Anselm & Aquinas: Proofs of the Existence of God

Topic

Doctrines & Discoveries

Notes & Quotes

The Ontological Proof

Anselm of Canterbury (1033-1109)

 

An a priori or ontological proof {3}

does not premise the existence or properties of the world

a posteriori or cosmological proofs argue that there are some observable properties of the world  that can only be explained (or are best explained) on the hypothesis that God DOES exist. 

a priori proofs argue from the nature of GOD ( or the definition of `God') that God MUST exist.

much like arguing from the nature of triangles (or the definition of `Triangle') that triangles must have internal angles = 180° 

My gloss of Anselm's Proof {1,2}

God =df Being than which no greater can be conceived

It's greater to really exist than just to be conceived.

God, therefore, must really exist.

1.        And so, Lord, do thou, who dost give understanding to faith, give me as far as thou knowest it to be profitable, to understand that thou art as we believe.  And, indeed, we believe thou art a being than which nothing greater can be conceived.  Or is there no such nature, since the fool hath said in his heart, there is no God? (Psalms 14: 1).  But. at any rate, this very fool when he hears of this being of which I speak -- a being than which nothing greater can be conceived -- understands what he hears, and what he understands is in his understanding; although he does not understand it to exist.  (Anselm)

2.        And assuredly that, than which nothing greater can be conceived, cannot exist in the understanding alone.  For, suppose it exists in the understanding alone: then it can be conceived to exist in reality; which is greater.  (Anselm)

3.        Therefore, if that, than which nothing greater can be conceived, can be conceived not to exist, it is not that, than which nothing greater can be conceived.  But this is an irreconcilable contradiction.  There is, then, so truly a being than which nothing greater can be conceived to exist, that it cannot even be conceived not to exist; and this being thou art, O Lord, our God. (Anselm)

Discussion

 

Note: you can accept the conclusion as true without buying the argument (e.g.,  Anselm's Catholic critics, like Gaunilo; Theist critics of Aquinas' arguments). 

 

Fideist worry: with proof,  who needs faith?    

Gaunilo's parity of  reasoning objection {1}

a greatest conceivable island is conceivable

by Anselm's reasoning this island must exist

but obviously that's not necessary

Anselm's argument, consequently, is unsound

Thomist Criticism {2}

Standard (Kantian) critique

existence is not a property; perfections are: "one doesn't add anything to the nature of a nonexistent thing by bringing into existence" (Jones, p.205)

2 is false since existence is not a perfection

Doubts concerning the conceivability of greatest conceivable being (c.f. Leibniz)

RE 6: compare sphere and spheroid

RE 6 & 7: 6 seems to require that "most perfect" does mean the same when applied to God & islands

compare 5pm on the sun; round square (4)

The Ontological Proof as the image of divine self-causation

Cosmological arguments address themselves to worldly creation -- to why the world is (as it is).  Answer: God must've made it (so).  

Ontological argument addresses the question of why God (or anything) exists.  Answer: Because God's essence is to exist

Requires commitment to real preexistent (Platonic) essences? {3,5}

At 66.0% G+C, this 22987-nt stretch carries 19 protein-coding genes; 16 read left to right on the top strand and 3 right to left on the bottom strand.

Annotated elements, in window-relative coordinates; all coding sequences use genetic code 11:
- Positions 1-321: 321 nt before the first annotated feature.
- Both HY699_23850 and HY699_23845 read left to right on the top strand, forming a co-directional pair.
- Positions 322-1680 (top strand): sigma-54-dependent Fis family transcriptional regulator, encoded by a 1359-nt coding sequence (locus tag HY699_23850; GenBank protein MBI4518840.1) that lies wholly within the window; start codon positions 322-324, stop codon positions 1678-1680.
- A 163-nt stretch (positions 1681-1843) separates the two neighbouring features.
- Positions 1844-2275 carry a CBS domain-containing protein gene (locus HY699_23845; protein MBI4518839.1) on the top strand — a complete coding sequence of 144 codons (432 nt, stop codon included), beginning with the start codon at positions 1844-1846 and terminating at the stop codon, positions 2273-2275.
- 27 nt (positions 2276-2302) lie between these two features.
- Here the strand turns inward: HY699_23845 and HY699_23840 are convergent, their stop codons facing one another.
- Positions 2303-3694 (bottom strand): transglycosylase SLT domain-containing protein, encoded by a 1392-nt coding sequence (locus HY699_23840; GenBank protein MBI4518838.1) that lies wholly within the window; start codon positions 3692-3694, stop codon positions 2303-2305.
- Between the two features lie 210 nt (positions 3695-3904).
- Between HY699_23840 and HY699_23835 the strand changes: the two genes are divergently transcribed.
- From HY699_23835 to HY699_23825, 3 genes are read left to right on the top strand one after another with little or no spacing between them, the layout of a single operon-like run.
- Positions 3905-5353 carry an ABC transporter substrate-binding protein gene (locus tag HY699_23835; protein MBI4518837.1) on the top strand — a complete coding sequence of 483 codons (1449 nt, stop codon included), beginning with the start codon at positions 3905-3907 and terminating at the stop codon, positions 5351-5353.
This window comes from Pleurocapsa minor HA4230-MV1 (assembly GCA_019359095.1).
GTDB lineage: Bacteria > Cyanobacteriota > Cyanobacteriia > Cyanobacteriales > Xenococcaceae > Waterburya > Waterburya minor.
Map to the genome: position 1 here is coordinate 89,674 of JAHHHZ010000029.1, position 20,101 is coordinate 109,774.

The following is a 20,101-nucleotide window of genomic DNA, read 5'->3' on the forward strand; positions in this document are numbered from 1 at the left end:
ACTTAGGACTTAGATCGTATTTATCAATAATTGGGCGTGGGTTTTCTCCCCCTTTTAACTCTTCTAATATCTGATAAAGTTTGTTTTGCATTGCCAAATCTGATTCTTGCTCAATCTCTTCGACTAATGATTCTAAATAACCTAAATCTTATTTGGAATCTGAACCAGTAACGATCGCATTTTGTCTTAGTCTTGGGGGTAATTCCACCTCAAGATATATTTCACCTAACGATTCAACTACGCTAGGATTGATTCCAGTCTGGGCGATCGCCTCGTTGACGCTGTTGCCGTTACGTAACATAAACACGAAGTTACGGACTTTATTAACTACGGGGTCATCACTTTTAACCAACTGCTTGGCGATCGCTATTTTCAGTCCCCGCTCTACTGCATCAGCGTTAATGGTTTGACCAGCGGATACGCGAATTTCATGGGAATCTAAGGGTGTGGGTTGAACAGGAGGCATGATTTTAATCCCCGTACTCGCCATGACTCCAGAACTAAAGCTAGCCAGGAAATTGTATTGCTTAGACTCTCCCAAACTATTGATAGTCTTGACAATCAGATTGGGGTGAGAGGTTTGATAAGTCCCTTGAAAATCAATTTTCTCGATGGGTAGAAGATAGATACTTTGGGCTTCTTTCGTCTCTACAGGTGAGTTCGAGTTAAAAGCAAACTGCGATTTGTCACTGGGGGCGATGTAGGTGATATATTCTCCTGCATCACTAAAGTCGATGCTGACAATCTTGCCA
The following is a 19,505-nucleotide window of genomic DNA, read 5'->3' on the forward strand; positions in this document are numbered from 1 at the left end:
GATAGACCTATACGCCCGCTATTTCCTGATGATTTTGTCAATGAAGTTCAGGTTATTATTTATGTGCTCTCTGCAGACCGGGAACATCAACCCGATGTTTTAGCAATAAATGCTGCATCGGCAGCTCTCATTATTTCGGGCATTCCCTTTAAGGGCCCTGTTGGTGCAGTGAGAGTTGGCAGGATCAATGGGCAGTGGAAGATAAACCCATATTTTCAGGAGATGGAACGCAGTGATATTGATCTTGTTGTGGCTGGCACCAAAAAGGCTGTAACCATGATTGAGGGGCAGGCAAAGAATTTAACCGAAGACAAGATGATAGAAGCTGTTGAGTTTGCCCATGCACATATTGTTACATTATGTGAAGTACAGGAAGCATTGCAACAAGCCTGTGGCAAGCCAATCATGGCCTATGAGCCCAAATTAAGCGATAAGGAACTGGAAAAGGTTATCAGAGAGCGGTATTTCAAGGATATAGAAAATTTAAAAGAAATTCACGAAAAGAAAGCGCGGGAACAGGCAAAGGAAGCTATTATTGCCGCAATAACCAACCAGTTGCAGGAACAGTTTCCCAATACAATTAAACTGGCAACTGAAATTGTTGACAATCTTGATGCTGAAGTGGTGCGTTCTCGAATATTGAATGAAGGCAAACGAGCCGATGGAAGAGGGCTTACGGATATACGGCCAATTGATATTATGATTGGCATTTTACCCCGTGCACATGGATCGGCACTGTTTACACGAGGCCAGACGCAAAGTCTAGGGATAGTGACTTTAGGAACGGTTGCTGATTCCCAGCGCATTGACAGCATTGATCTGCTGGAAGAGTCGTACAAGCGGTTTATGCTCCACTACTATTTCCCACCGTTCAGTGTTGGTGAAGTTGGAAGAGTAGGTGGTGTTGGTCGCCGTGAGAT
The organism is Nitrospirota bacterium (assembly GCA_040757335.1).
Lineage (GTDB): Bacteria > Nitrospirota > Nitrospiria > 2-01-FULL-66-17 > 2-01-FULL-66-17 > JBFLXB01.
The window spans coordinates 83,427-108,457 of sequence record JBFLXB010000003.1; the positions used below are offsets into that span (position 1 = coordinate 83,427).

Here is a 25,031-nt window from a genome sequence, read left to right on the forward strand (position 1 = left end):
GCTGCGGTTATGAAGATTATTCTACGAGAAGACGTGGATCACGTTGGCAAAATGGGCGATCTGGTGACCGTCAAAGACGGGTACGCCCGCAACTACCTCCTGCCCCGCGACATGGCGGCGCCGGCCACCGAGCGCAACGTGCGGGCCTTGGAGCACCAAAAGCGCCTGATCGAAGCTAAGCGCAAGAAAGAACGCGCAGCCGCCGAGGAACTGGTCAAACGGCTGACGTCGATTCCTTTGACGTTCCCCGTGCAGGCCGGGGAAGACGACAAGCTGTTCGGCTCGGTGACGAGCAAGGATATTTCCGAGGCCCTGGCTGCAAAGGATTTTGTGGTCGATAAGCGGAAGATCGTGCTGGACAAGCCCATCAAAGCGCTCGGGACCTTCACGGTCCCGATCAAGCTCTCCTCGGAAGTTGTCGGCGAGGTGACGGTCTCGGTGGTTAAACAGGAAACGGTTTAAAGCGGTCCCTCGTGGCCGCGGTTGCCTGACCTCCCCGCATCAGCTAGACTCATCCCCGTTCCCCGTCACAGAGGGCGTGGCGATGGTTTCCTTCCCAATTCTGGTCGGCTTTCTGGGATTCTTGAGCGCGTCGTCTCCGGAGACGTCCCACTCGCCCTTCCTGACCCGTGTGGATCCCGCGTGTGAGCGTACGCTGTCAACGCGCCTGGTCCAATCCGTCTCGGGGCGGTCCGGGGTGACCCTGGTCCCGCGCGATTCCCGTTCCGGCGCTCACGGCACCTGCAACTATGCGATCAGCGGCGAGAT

1.        If a man should try to prove to by such reasoning that such an island [than which no greater can be conceived] truly exists, . . . either I should believe he was jesting or I know not which I ought to regard as the greater fool: myself, supposing I should allow this proof; or him, if he should suppose that he had established with any certainty the existence of this island. (Gaunilo)

2.        Granted that everyone understands that by this name God is signified something than which nothing greater can be thought, nevertheless, it does not therefore follow that he understands that what the name signifies exists actually, but only that it exists mentally. (Aquinas)

3.        "According to Anselm we have various experiences of `degrees  of perfection' and . . . [w]e can make this judgment only because we have a standard of comparison: the idea of absolute perfection" (Jones p.203) 

4.        "Anselm could and did reply [to Gaunilo] that "most perfect" has one meaning when applied to "island," another when applied to "being" (Jones p.205) 

5.        In general the ontological argument will seem plausible to those who incline toward Platonic realism, for the realist conceives the object known (the universal) to be present in the knowing mind, illuminating it, as it were.  If this is true of even the most ordinary universal, it will obviously be even more true of God, if He is conceived of, not as a particular being, but as the most universal of universals.  By the same token, the ontological argument will seem implausible to those who tend toward nominalism. (Jones, 206)

Cosmological Proof Five Ways

a posteriori or cosmological proofs argue that some observable properties of the world can only be explained (or are best explained) on the God hypothesis. 

 

 

Thomas Aquinas

(1225-1274)

 

REMARKS ON THE 5TH “TELEOLOGICAL ARGUMENT”

 

Contra 1’s  directed: Aristotelian theory of Elements & their natural motions is false. 

Contra 1’s unintelligent: panpsychism.

1+2 cuts both ways -- perhaps we should not be too quick to judge them unintelligent -- they seem to pursue ends!

Overall: unwarranted leap to one very high grade .

1st Argument: from Motion {1}

1.        Some things are in motion (as our senses show).

2.        Whatever is moved is moved by another.

3.        motion is actualization of a potential

4.        requiring prior actuality in the mover & unactualized potential in moved

5.        This cannot go on to infinity.

6.        So, there must be a first (unmoved) mover.

7.        This first mover is God.

RE2: act-pot view of cause &  non-inertial physics (Ari); RE3: perpetual cyclical motion? RE5: big leap!

2nd Arg.: from the nature of efficient cause {2}

1.        In the world there is an order of efficient causes